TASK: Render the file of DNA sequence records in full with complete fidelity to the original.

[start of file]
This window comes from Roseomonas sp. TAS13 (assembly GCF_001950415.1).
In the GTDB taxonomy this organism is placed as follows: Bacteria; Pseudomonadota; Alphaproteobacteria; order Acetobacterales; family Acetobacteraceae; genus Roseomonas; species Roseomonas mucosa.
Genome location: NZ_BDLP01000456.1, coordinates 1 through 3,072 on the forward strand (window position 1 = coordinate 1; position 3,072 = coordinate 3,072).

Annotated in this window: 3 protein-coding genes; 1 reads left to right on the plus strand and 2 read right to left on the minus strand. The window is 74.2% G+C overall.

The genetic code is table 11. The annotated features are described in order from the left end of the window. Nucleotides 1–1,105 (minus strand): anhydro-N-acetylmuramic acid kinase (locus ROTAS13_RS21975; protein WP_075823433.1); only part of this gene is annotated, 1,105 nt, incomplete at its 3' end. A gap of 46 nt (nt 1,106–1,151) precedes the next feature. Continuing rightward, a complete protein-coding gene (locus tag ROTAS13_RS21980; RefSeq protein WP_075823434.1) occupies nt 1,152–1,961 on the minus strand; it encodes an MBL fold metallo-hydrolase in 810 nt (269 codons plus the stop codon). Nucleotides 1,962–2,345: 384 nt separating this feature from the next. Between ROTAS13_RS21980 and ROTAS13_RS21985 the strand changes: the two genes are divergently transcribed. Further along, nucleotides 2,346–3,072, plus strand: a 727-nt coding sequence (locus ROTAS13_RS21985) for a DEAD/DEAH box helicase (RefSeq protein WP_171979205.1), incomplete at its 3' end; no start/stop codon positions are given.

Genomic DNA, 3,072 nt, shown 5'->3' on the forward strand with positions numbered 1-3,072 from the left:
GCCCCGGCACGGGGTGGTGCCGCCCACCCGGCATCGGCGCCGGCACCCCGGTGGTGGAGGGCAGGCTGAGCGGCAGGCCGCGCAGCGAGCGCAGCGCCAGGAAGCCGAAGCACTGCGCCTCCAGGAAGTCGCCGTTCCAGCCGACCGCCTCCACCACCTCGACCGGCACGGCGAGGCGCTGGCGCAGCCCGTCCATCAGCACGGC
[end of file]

This window comes from Roseomonas sp. TAS13 (assembly GCF_001950415.1).
In the GTDB taxonomy this organism is placed as follows: Bacteria; Pseudomonadota; Alphaproteobacteria; order Acetobacterales; family Acetobacteraceae; genus Roseomonas; species Roseomonas mucosa.
Genome location: NZ_BDLP01000456.1, coordinates 1 through 3,072 on the forward strand (window position 1 = coordinate 1; position 3,072 = coordinate 3,072).

Annotated in this window: 3 protein-coding genes; 1 reads left to right on the plus strand and 2 read right to left on the minus strand. The window is 74.2% G+C overall.

The genetic code is table 11. The annotated features are described in order from the left end of the window. Nucleotides 1–1,105 (minus strand): anhydro-N-acetylmuramic acid kinase (locus ROTAS13_RS21975; protein WP_075823433.1); only part of this gene is annotated, 1,105 nt, incomplete at its 3' end. A gap of 46 nt (nt 1,106–1,151) precedes the next feature. Continuing rightward, a complete protein-coding gene (locus tag ROTAS13_RS21980; RefSeq protein WP_075823434.1) occupies nt 1,152–1,961 on the minus strand; it encodes an MBL fold metallo-hydrolase in 810 nt (269 codons plus the stop codon). Nucleotides 1,962–2,345: 384 nt separating this feature from the next. Between ROTAS13_RS21980 and ROTAS13_RS21985 the strand changes: the two genes are divergently transcribed. Further along, nucleotides 2,346–3,072, plus strand: a 727-nt coding sequence (locus ROTAS13_RS21985) for a DEAD/DEAH box helicase (RefSeq protein WP_171979205.1), incomplete at its 3' end; no start/stop codon positions are given.

Genomic DNA, 3,072 nt, shown 5'->3' on the forward strand with positions numbered 1-3,072 from the left:
GCCCCGGCACGGGGTGGTGCCGCCCACCCGGCATCGGCGCCGGCACCCCGGTGGTGGAGGGCAGGCTGAGCGGCAGGCCGCGCAGCGAGCGCAGCGCCAGGAAGCCGAAGCACTGCGCCTCCAGGAAGTCGCCGTTCCAGCCGACCGCCTCCACCACCTCGACCGGCACGGCGAGGCGCTGGCGCAGCCCGTCCATCAGCACGGC